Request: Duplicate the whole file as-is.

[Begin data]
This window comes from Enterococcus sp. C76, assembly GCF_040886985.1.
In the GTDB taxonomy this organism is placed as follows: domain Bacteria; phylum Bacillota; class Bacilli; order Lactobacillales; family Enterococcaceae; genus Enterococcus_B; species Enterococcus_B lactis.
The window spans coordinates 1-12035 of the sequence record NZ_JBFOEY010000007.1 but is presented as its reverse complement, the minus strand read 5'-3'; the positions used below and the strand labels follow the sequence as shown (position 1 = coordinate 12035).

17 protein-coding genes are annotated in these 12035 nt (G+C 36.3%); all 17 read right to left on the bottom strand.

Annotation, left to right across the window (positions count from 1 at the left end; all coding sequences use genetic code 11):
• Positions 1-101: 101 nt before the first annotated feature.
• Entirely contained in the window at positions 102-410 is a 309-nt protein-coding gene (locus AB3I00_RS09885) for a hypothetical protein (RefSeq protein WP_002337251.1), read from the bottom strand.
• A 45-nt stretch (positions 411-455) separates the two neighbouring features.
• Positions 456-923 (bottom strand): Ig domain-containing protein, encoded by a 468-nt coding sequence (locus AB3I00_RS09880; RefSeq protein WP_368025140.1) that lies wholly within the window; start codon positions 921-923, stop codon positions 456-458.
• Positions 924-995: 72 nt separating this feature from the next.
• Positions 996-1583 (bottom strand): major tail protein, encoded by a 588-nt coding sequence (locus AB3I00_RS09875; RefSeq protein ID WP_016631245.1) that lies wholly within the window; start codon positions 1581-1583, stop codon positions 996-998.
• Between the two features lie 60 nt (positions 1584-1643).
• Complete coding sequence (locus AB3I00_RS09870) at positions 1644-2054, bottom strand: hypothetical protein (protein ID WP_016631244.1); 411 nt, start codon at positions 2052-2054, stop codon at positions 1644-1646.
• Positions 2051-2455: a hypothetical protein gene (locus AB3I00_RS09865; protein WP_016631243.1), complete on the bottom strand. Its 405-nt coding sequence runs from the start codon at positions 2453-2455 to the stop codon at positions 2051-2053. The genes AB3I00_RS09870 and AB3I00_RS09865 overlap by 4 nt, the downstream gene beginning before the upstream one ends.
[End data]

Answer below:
This window comes from Enterococcus sp. C76, assembly GCF_040886985.1.
In the GTDB taxonomy this organism is placed as follows: domain Bacteria; phylum Bacillota; class Bacilli; order Lactobacillales; family Enterococcaceae; genus Enterococcus_B; species Enterococcus_B lactis.
The window spans coordinates 1-12035 of the sequence record NZ_JBFOEY010000007.1 but is presented as its reverse complement, the minus strand read 5'-3'; the positions used below and the strand labels follow the sequence as shown (position 1 = coordinate 12035).

17 protein-coding genes are annotated in these 12035 nt (G+C 36.3%); all 17 read right to left on the bottom strand.

Annotation, left to right across the window (positions count from 1 at the left end; all coding sequences use genetic code 11):
• Positions 1-101: 101 nt before the first annotated feature.
• Entirely contained in the window at positions 102-410 is a 309-nt protein-coding gene (locus AB3I00_RS09885) for a hypothetical protein (RefSeq protein WP_002337251.1), read from the bottom strand.
• A 45-nt stretch (positions 411-455) separates the two neighbouring features.
• Positions 456-923 (bottom strand): Ig domain-containing protein, encoded by a 468-nt coding sequence (locus AB3I00_RS09880; RefSeq protein WP_368025140.1) that lies wholly within the window; start codon positions 921-923, stop codon positions 456-458.
• Positions 924-995: 72 nt separating this feature from the next.
• Positions 996-1583 (bottom strand): major tail protein, encoded by a 588-nt coding sequence (locus AB3I00_RS09875; RefSeq protein ID WP_016631245.1) that lies wholly within the window; start codon positions 1581-1583, stop codon positions 996-998.
• Between the two features lie 60 nt (positions 1584-1643).
• Complete coding sequence (locus AB3I00_RS09870) at positions 1644-2054, bottom strand: hypothetical protein (protein ID WP_016631244.1); 411 nt, start codon at positions 2052-2054, stop codon at positions 1644-1646.
• Positions 2051-2455: a hypothetical protein gene (locus AB3I00_RS09865; protein WP_016631243.1), complete on the bottom strand. Its 405-nt coding sequence runs from the start codon at positions 2453-2455 to the stop codon at positions 2051-2053. The genes AB3I00_RS09870 and AB3I00_RS09865 overlap by 4 nt, the downstream gene beginning before the upstream one ends.